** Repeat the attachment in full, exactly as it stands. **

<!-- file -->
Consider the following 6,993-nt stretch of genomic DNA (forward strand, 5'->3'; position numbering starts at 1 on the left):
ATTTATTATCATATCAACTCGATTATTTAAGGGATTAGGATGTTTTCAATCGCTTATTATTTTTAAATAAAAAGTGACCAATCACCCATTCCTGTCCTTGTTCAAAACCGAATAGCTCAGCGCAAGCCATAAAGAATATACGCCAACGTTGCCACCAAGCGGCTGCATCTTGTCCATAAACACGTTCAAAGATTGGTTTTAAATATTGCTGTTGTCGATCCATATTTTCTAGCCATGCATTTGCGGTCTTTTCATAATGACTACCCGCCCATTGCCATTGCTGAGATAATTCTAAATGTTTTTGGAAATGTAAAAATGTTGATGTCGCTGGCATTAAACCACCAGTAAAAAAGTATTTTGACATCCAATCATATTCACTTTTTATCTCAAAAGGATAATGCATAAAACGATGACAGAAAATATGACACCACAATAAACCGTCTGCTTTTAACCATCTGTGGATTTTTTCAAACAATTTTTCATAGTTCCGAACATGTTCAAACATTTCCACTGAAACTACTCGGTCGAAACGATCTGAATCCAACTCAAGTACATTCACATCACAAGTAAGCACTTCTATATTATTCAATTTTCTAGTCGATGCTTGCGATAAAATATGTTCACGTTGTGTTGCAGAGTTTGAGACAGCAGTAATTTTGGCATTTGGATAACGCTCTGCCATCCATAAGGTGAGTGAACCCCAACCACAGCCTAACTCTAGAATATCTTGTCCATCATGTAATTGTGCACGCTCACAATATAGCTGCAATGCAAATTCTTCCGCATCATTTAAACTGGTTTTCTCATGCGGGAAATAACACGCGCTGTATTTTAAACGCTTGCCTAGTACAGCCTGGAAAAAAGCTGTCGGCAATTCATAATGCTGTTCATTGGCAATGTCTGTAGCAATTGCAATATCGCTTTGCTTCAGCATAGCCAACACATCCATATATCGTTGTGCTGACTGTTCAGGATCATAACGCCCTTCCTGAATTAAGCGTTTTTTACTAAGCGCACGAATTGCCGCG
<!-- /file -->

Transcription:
Consider the following 6,993-nt stretch of genomic DNA (forward strand, 5'->3'; position numbering starts at 1 on the left):
ATTTATTATCATATCAACTCGATTATTTAAGGGATTAGGATGTTTTCAATCGCTTATTATTTTTAAATAAAAAGTGACCAATCACCCATTCCTGTCCTTGTTCAAAACCGAATAGCTCAGCGCAAGCCATAAAGAATATACGCCAACGTTGCCACCAAGCGGCTGCATCTTGTCCATAAACACGTTCAAAGATTGGTTTTAAATATTGCTGTTGTCGATCCATATTTTCTAGCCATGCATTTGCGGTCTTTTCATAATGACTACCCGCCCATTGCCATTGCTGAGATAATTCTAAATGTTTTTGGAAATGTAAAAATGTTGATGTCGCTGGCATTAAACCACCAGTAAAAAAGTATTTTGACATCCAATCATATTCACTTTTTATCTCAAAAGGATAATGCATAAAACGATGACAGAAAATATGACACCACAATAAACCGTCTGCTTTTAACCATCTGTGGATTTTTTCAAACAATTTTTCATAGTTCCGAACATGTTCAAACATTTCCACTGAAACTACTCGGTCGAAACGATCTGAATCCAACTCAAGTACATTCACATCACAAGTAAGCACTTCTATATTATTCAATTTTCTAGTCGATGCTTGCGATAAAATATGTTCACGTTGTGTTGCAGAGTTTGAGACAGCAGTAATTTTGGCATTTGGATAACGCTCTGCCATCCATAAGGTGAGTGAACCCCAACCACAGCCTAACTCTAGAATATCTTGTCCATCATGTAATTGTGCACGCTCACAATATAGCTGCAATGCAAATTCTTCCGCATCATTTAAACTGGTTTTCTCATGCGGGAAATAACACGCGCTGTATTTTAAACGCTTGCCTAGTACAGCCTGGAAAAAAGCTGTCGGCAATTCATAATGCTGTTCATTGGCAATGTCTGTAGCAATTGCAATATCGCTTTGCTTCAGCATAGCCAACACATCCATATATCGTTGTGCTGACTGTTCAGGATCATAACGCCCTTCCTGAATTAAGCGTTTTTTACTAAGCGCACGAATTGCCGCG